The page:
CBN - “Cannabinol”

Created by applying intense heat to THC, it is essentially a byproduct and therefore retains some of the mild psychoactive effects. The most notable benefit is that it induces relaxation and promotes sleep. It is also shown to have positive effects on the immune system. Observed to reduce pain and inflammation, it has been specifically tied to a reduction of eye pressure associated with glaucoma. Studies have also shown that CBN acts as an anticonvulsant, beneficial for patients with seizure disorders.  Topically this phytocannabinoid can alleviate skin conditions such as psoriasis, even invasive bacterial infections such as MRSR.

CBG – “Cannabigerol”

Fun fact: This phytocannabinoid has actually been shown to act as a buffer from the psychoactive effects of THC, reducing feelings of paranoia. One of the few cannabinoids that reacts with the same ECS receptors in the brain as THC does, it is predominantly found in CBD strains. It can also be attributed to decreased inflammation, pain relief and slowing the growth of some cancerous cells. With its antibacterial agents, CBG has also been shown to fight severe microbial skin infections normally resistant to pharmaceutical drugs. Further studies continue on the extent of these properties and their promising effect on other skin conditions.

Hemp Seed Oil vs Hemp Derived CBD “Cannabidiol”

Besides the difference in legality, think of it in terms of tortillas: corn vs. flour. Each has their distinct calorie counts and vitamins which appeal to a certain taste or preference. Hemp seed oil has great accolades in the skin care realm. Known for high omega fatty acids it can plump the skin, not to mention it is also loaded with vitamins. However, it does not feature the same anti-inflammatory properties as hemp derived, full spectrum CBD. The powerhouse components not only deliver positive effects on pain and anxiety, when used topically CBD can treat a variety of skin conditions from acne to psoriasis. How to spot the difference: look for a whole plant, or full spectrum which not only includes CBD but can contain its cannabinoid counterparts like CBC, CBN and CBG.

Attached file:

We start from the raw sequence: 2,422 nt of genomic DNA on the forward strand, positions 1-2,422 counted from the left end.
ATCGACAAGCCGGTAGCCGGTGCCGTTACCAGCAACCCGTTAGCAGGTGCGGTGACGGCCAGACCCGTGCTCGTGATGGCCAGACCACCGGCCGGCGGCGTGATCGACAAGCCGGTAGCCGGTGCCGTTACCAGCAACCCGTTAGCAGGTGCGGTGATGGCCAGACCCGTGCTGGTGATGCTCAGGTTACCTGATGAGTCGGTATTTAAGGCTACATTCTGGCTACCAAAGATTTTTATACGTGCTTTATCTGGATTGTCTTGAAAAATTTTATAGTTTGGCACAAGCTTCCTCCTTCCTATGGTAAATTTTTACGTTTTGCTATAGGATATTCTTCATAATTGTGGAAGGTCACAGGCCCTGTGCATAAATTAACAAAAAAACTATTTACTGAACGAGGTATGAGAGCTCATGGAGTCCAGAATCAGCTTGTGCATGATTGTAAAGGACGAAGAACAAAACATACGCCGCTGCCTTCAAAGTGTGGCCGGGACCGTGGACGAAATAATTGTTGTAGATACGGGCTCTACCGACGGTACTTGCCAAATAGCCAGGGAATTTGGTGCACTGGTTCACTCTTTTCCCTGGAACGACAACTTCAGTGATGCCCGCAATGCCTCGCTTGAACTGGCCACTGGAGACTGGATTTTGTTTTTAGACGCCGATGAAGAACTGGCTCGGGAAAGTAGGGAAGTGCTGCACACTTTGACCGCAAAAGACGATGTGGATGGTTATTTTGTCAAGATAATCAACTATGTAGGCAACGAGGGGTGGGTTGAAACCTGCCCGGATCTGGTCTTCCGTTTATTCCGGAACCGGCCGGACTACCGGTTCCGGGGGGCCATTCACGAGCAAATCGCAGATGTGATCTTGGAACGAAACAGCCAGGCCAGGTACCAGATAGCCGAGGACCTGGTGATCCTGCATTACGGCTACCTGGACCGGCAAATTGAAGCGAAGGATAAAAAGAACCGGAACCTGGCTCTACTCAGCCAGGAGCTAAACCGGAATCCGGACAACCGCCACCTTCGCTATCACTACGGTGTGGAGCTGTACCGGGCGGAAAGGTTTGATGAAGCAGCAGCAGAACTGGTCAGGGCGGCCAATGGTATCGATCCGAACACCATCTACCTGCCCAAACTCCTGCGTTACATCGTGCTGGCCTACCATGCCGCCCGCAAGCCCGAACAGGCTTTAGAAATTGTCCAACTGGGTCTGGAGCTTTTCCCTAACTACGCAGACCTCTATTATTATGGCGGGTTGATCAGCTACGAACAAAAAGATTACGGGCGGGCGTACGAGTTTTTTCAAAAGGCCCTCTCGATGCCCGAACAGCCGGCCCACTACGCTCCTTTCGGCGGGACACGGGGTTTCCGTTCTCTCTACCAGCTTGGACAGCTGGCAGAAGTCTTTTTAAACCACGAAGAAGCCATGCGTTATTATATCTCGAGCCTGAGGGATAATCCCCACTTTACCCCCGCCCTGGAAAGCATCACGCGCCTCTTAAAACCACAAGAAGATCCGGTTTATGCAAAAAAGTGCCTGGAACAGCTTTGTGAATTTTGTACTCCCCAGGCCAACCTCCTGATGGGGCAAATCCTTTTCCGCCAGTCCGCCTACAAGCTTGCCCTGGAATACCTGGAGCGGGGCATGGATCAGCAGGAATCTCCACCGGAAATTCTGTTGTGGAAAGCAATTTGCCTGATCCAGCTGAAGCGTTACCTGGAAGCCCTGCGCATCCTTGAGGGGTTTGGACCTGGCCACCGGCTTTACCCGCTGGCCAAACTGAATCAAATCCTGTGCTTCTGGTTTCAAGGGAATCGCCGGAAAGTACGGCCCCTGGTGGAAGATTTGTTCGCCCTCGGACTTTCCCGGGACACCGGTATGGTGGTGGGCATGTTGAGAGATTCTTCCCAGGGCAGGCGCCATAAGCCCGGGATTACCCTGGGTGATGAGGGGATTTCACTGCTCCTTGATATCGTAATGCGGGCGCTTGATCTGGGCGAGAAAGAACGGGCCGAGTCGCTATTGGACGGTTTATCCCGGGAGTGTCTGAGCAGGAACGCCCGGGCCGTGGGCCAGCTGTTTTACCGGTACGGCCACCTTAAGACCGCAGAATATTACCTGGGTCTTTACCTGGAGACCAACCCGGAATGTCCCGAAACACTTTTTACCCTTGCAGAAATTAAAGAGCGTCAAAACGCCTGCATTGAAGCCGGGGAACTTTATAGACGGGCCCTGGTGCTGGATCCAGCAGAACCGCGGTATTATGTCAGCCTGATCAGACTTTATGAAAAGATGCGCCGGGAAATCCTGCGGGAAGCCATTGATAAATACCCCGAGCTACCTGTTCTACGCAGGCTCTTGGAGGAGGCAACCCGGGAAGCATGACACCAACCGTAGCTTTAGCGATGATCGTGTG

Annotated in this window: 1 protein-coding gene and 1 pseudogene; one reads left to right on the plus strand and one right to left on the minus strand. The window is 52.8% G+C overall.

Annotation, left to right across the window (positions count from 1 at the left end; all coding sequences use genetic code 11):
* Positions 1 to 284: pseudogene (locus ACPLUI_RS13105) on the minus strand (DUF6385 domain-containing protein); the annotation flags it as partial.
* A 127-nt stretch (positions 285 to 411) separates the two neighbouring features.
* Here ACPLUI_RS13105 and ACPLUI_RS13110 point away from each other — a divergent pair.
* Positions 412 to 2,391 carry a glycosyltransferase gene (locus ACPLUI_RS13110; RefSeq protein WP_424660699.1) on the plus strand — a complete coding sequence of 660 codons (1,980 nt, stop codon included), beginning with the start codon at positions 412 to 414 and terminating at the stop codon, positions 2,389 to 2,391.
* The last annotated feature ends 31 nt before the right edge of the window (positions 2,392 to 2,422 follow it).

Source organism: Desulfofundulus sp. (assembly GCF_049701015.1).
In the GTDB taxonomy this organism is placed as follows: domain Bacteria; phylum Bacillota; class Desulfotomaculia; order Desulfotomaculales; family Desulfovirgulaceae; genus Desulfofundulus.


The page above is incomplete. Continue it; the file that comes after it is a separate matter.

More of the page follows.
what are phytocannabinoids cbd lotion being applied

Lack of concrete scientific research on the positive interaction between cannabis and the ECS makes learning about the potential treatments a relatively new frontier. Currently, the studies show which receptors are activated by certain cannabinoids which allows researchers to compile observations, make hypotheses, prove and test theories to determine exactly how far the benefits actually reach. It is our hope that ongoing studies will give scientists the opportunity to determine the long-term effects of phytocannabinoids and how the ECS operates in general. We are excited and committed to continue sharing this knowledge journey with you on effective natural recovery methods.

Resources:

https://www.sciencedirect.com/topics/medicine-and-dentistry/cannabinol

https://www.analyticalcannabis.com/articles/cbg-vs-cbd-what-are-the-differences-312232

www.leafly.com

www.crescolabs.com